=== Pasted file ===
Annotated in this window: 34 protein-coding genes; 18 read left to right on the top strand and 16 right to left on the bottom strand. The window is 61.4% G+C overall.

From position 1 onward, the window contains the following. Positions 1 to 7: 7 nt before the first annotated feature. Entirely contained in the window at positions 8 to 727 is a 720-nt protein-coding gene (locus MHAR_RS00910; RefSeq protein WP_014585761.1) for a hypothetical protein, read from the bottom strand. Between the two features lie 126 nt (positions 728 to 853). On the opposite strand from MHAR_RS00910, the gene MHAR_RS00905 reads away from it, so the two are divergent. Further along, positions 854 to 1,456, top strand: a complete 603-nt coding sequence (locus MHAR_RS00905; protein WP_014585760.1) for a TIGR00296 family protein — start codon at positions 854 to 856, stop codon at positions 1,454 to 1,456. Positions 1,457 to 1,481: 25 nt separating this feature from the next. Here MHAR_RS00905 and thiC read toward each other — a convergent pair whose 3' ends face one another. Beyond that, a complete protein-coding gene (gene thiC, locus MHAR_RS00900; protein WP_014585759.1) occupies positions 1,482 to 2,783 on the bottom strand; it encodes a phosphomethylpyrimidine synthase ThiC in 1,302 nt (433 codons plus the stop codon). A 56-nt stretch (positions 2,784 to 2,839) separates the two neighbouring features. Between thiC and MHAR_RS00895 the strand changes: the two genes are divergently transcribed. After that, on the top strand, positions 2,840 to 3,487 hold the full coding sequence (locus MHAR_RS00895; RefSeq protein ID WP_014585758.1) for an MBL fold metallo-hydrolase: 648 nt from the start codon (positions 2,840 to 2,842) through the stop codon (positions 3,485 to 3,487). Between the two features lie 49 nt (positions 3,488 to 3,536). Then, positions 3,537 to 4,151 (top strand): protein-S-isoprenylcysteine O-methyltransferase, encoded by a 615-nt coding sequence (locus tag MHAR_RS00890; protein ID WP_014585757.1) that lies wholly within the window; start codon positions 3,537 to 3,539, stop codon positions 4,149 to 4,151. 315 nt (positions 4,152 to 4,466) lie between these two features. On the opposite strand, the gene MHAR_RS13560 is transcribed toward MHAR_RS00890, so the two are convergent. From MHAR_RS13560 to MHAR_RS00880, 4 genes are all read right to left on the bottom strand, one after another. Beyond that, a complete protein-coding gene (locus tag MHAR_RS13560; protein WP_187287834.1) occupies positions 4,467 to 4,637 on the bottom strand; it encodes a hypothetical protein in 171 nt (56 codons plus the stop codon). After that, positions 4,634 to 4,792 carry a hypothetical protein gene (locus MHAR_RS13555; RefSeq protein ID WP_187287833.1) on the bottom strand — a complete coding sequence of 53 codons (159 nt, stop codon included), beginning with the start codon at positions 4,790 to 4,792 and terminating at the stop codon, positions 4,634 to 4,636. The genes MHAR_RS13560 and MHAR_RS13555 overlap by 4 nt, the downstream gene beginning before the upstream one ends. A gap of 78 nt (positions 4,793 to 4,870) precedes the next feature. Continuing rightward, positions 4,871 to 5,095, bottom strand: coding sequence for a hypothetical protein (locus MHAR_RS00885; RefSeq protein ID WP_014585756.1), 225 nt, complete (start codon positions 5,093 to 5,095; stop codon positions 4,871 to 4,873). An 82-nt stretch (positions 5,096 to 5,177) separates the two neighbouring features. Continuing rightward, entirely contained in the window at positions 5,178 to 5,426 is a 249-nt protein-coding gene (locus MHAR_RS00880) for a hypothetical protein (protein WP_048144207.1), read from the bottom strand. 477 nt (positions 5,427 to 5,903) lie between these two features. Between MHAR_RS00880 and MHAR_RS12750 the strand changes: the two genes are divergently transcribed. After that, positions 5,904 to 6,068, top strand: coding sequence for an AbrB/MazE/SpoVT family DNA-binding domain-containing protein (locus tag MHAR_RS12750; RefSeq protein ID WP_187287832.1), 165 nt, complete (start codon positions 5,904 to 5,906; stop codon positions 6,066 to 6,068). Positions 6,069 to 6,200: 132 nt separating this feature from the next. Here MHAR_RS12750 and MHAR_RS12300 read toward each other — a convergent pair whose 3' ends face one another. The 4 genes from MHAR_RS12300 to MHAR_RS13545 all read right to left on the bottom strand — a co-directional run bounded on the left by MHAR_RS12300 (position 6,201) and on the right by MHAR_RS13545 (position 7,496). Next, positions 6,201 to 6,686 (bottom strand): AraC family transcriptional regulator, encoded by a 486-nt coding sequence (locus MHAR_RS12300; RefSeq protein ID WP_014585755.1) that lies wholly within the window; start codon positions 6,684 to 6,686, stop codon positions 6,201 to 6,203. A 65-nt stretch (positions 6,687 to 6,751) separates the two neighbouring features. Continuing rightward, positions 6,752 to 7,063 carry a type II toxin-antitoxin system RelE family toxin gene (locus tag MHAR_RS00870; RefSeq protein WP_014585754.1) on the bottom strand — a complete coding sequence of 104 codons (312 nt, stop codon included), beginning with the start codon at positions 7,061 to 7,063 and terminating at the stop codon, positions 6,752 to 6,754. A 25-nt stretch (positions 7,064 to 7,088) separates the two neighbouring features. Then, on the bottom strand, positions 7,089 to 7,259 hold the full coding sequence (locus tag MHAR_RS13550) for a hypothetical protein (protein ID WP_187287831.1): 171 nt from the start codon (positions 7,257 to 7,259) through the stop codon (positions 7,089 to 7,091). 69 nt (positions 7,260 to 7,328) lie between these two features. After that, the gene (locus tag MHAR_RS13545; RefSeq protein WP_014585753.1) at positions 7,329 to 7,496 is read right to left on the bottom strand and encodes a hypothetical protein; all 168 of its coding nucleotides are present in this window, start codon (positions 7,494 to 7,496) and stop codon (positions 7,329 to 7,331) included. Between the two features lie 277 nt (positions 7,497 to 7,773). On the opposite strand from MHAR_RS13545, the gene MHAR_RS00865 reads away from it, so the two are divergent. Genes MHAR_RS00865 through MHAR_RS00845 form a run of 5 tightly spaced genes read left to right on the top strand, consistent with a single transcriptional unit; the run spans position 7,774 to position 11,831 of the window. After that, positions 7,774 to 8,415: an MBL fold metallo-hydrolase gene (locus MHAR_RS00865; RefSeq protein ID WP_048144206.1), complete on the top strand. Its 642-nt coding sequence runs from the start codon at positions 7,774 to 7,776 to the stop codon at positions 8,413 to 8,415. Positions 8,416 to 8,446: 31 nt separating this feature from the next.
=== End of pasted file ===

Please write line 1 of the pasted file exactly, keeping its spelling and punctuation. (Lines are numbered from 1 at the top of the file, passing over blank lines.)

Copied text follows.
Annotated in this window: 34 protein-coding genes; 18 read left to right on the top strand and 16 right to left on the bottom strand. The window is 61.4% G+C overall.